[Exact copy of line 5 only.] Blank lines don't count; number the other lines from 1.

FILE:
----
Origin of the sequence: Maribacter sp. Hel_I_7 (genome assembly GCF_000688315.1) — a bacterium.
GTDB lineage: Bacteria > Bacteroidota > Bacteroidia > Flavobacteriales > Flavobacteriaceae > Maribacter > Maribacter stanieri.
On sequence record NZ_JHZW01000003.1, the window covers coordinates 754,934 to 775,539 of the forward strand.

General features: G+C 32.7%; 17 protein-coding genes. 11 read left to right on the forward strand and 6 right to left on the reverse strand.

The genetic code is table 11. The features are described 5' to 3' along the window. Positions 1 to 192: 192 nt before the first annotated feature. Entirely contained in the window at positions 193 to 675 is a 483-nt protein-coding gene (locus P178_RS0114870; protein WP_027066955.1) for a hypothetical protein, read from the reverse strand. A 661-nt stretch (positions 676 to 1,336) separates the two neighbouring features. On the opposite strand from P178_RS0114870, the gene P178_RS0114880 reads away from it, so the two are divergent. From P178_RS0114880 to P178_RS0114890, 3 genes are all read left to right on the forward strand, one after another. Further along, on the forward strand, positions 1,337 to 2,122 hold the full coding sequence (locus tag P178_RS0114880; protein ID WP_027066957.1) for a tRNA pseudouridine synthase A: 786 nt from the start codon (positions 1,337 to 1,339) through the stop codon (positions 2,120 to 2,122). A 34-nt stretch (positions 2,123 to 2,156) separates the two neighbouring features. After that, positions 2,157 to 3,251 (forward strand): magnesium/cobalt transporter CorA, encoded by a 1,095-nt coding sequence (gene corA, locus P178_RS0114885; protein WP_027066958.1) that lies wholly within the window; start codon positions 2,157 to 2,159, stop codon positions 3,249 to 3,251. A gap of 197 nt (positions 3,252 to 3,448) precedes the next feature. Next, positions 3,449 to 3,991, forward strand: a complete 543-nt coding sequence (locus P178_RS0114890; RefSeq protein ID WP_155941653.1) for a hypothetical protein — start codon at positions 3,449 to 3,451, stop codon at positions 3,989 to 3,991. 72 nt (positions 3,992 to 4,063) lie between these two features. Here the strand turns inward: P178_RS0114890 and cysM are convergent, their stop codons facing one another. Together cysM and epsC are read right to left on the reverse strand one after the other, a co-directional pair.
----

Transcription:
The genetic code is table 11. The features are described 5' to 3' along the window. Positions 1 to 192: 192 nt before the first annotated feature. Entirely contained in the window at positions 193 to 675 is a 483-nt protein-coding gene (locus P178_RS0114870; protein WP_027066955.1) for a hypothetical protein, read from the reverse strand. A 661-nt stretch (positions 676 to 1,336) separates the two neighbouring features. On the opposite strand from P178_RS0114870, the gene P178_RS0114880 reads away from it, so the two are divergent. From P178_RS0114880 to P178_RS0114890, 3 genes are all read left to right on the forward strand, one after another. Further along, on the forward strand, positions 1,337 to 2,122 hold the full coding sequence (locus tag P178_RS0114880; protein ID WP_027066957.1) for a tRNA pseudouridine synthase A: 786 nt from the start codon (positions 1,337 to 1,339) through the stop codon (positions 2,120 to 2,122). A 34-nt stretch (positions 2,123 to 2,156) separates the two neighbouring features. After that, positions 2,157 to 3,251 (forward strand): magnesium/cobalt transporter CorA, encoded by a 1,095-nt coding sequence (gene corA, locus P178_RS0114885; protein WP_027066958.1) that lies wholly within the window; start codon positions 2,157 to 2,159, stop codon positions 3,249 to 3,251. A gap of 197 nt (positions 3,252 to 3,448) precedes the next feature. Next, positions 3,449 to 3,991, forward strand: a complete 543-nt coding sequence (locus P178_RS0114890; RefSeq protein ID WP_155941653.1) for a hypothetical protein — start codon at positions 3,449 to 3,451, stop codon at positions 3,989 to 3,991. 72 nt (positions 3,992 to 4,063) lie between these two features. Here the strand turns inward: P178_RS0114890 and cysM are convergent, their stop codons facing one another. Together cysM and epsC are read right to left on the reverse strand one after the other, a co-directional pair.